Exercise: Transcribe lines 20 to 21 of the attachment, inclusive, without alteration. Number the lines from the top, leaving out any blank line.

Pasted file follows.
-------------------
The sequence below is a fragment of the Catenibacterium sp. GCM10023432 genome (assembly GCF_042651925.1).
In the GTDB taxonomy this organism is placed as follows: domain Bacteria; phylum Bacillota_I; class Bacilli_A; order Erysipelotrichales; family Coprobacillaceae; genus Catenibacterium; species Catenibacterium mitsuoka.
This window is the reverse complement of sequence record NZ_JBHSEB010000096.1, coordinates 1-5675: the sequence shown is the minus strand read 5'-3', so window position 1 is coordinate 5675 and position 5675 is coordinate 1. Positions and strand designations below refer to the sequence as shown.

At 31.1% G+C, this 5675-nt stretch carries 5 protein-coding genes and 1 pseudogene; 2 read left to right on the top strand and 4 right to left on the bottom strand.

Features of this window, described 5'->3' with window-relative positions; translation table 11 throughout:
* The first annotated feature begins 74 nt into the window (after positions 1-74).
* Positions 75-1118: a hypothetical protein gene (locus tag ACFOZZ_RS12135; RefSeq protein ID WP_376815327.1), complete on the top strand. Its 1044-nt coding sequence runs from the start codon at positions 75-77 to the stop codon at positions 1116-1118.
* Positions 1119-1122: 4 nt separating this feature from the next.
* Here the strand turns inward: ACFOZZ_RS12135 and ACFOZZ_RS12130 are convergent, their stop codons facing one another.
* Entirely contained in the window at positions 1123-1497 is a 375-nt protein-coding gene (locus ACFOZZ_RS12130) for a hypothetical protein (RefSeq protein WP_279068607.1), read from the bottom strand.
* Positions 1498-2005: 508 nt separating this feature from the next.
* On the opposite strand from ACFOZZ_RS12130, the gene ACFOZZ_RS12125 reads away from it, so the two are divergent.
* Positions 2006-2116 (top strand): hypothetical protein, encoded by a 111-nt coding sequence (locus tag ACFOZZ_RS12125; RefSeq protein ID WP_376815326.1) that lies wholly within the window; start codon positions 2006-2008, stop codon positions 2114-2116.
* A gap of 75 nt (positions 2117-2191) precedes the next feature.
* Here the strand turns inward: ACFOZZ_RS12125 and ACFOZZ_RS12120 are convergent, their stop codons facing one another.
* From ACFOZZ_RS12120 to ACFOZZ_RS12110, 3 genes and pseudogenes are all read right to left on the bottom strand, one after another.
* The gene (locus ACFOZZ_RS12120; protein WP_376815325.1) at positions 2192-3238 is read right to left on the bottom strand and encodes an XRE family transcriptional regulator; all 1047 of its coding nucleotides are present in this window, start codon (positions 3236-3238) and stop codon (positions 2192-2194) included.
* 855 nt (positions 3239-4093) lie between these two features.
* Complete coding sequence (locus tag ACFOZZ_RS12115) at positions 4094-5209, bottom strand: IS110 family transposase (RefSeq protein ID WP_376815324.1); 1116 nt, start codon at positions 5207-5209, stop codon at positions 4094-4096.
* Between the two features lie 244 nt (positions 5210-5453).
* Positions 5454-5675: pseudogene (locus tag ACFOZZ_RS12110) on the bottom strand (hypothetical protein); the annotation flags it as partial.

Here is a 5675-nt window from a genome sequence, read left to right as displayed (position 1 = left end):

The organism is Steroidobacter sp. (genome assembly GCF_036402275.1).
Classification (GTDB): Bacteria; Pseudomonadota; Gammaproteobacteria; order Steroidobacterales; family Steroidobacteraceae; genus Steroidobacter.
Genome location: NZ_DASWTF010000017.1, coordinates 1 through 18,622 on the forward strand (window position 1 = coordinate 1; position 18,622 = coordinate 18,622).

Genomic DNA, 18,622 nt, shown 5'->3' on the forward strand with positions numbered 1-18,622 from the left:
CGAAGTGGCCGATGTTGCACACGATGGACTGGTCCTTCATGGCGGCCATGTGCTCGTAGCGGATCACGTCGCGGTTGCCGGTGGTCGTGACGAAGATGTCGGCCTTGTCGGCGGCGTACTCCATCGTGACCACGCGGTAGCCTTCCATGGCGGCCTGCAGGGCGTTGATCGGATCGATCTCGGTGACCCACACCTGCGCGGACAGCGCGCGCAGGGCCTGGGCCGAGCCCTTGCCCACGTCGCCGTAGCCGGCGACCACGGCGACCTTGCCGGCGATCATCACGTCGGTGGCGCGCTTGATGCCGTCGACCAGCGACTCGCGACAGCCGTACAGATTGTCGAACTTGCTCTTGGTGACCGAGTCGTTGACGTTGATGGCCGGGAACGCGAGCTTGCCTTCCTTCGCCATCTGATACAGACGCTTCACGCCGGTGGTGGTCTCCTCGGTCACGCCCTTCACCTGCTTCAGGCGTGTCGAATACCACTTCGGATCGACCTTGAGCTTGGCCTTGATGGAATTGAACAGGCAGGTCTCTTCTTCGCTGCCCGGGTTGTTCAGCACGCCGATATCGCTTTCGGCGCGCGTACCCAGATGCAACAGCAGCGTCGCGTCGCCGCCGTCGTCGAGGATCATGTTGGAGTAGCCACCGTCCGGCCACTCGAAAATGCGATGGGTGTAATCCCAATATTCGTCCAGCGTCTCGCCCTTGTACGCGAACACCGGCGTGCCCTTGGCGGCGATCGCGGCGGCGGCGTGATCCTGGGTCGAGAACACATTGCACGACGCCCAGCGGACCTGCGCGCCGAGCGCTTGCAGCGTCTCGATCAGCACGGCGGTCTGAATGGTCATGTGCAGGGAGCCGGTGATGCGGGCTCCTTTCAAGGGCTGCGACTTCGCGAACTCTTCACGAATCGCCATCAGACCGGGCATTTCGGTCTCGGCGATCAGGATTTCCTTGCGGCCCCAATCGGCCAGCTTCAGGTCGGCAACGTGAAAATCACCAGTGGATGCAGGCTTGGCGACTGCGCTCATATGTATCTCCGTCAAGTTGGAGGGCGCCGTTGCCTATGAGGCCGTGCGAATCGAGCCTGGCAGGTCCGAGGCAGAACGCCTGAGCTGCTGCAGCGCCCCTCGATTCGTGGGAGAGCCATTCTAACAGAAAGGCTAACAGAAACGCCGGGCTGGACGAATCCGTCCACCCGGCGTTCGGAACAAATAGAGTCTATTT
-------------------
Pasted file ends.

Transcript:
* Between the two features lie 244 nt (positions 5210-5453).
* Positions 5454-5675: pseudogene (locus tag ACFOZZ_RS12110) on the bottom strand (hypothetical protein); the annotation flags it as partial.